PARCEL DIVISIONS; INCREASE S.B. 480 (S-2):

ANALYSIS AS PASSED BY THE SENATE

 

 

 

 

 

 

Senate Bill 480 (Substitute S-2 as passed by the Senate)

Sponsor: Senator Kevin Hertel

Committee: Local Government

 

Date Completed: 12-8-23

 


RATIONALE

 

The current system for dividing parcels requires legal solutions that make the process of building houses more expensive. Plats, site condominiums (see BACKGROUND), and judicial litigation are all commonly used strategies for developing already-divided parcels, and these strategies require time or money. According to testimony before the Senate Committee on Local Government, allowing more splits to occur could decrease the cost of lots if the lots have already made all their legal splits under current statute. This could incentivize more construction of affordable housing depending on the local ordinance governing the build site.

 

CONTENT

 

The bill would amend Section 108 of the Land Division Act to do the following:

 

--   Increase, from four to 20, the number of parcels that the first 10 acres of a parent parcel or tract could be divided into.

--   Allow a municipality to authorize the further partitioning of land into more parcels or tracts than allowed under Section 108 if the land met standards established by the municipality.

 

The bill would take effect on March 1, 2025.

 

Section 108 of the Land Division Act prescribes platting requirements for divisions of parcels or tracts. Among other division requirements, Section 108 requires that the first 10 acres or fraction thereof of a parent parcel or parent tract (a parcel or tract before it is split) be divided into four or fewer separate parcels. Under the bill, the first ten acres of a parent parcel or tract or fraction thereof could be divided into 20 or fewer separate parcels.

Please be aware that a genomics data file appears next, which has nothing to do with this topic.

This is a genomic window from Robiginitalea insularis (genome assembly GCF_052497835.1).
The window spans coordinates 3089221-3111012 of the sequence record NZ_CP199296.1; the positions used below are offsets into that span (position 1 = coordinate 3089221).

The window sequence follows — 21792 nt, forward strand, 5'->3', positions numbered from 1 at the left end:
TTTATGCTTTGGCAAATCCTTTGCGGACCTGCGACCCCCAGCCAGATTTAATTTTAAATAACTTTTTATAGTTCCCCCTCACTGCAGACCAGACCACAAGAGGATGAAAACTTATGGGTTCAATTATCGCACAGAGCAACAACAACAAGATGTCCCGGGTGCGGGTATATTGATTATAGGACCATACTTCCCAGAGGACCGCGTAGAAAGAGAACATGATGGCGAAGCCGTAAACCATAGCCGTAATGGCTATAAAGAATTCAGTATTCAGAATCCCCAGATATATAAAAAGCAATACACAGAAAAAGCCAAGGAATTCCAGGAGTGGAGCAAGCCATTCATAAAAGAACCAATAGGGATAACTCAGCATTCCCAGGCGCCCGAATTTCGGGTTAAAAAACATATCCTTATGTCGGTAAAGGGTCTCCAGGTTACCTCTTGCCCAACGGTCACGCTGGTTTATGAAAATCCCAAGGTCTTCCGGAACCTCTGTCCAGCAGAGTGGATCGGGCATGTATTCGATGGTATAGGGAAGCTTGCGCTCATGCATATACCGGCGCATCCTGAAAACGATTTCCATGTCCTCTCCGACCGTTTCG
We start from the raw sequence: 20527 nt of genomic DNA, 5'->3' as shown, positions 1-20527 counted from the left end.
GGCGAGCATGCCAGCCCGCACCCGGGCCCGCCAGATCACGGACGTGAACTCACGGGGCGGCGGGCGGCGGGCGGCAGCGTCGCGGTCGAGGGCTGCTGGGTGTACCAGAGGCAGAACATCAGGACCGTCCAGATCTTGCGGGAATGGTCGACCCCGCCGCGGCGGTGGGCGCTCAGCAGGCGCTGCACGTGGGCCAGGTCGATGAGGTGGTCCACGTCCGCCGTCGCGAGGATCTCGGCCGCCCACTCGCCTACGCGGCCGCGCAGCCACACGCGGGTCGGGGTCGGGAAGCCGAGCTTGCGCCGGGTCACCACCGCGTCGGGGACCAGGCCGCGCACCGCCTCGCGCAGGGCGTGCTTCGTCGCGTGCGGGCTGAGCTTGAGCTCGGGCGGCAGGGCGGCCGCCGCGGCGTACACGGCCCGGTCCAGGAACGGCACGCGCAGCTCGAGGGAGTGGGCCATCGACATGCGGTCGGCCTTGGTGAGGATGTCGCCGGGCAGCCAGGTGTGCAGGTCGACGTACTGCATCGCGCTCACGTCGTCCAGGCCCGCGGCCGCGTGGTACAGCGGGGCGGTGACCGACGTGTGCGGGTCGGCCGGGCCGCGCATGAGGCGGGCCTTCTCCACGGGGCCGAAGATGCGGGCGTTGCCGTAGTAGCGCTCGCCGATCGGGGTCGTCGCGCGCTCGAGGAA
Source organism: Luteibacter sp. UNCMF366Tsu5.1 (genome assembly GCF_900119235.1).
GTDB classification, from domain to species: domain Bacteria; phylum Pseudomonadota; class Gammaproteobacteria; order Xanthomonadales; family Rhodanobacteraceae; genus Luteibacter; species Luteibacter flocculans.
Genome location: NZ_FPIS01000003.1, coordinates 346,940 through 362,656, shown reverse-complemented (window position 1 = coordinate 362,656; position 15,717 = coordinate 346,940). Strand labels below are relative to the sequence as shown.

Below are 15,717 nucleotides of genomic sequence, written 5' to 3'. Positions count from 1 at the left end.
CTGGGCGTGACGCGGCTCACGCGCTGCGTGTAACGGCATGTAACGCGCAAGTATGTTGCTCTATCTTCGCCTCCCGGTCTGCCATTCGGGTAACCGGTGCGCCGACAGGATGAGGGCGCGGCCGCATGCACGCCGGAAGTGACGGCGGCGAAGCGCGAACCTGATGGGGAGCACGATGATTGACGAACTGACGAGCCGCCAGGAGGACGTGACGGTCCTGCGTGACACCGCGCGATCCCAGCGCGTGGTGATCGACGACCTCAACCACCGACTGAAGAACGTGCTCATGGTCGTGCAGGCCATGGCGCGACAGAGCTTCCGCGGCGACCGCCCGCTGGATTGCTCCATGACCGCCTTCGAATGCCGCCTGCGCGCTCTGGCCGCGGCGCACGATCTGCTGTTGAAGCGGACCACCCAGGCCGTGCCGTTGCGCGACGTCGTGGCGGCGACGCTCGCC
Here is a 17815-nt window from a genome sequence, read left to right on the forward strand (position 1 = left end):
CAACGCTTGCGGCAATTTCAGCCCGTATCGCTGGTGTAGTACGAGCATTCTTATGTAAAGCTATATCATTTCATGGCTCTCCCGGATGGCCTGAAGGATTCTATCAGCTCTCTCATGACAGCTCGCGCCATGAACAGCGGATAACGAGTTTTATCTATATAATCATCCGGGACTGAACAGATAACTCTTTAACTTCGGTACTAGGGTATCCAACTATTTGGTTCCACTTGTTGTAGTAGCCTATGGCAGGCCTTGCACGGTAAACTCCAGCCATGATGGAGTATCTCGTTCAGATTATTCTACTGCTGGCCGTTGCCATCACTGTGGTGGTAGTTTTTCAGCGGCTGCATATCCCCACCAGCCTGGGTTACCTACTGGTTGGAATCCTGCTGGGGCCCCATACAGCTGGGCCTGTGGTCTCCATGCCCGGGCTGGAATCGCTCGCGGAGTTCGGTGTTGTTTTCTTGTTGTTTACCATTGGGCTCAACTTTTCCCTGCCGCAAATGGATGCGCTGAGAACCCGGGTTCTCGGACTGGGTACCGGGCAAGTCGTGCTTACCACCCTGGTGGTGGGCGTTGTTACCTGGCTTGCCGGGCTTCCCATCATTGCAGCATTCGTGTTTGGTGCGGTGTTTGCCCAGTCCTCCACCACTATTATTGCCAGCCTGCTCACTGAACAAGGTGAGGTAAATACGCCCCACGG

(The Act defines "plat" as a map or chart of a subdivision of land. "Parcel" means a contiguous area or acreage of land. "Tract" means two or more parcels that share a common property line and are under the same ownership. Therefore, platting requirements for divisions of parcels or tracts concern the requirements for mapping or charting the splitting up of a unit of land, be that a parcel or tract.)

 

Additionally, the bill would allow a municipality to authorize by ordinance the further partitioning or splitting of a parcel or tract into a greater number of parcels or tracts than otherwise authorized by Section 108.

 

("Exempt split" means the partitioning or splitting of a parcel or tract of land by the proprietor thereof or by his or her heirs, executors, administrators, legal representatives, successors, or assignees that does not result in one or more parcels of less than 40 acres or the equivalent.)

 

A parcel or tract created by a municipal ordinance as described above could not be further partitioned or split without being subject to the platting requirements of the Act.

MCL 560.108

 

BACKGROUND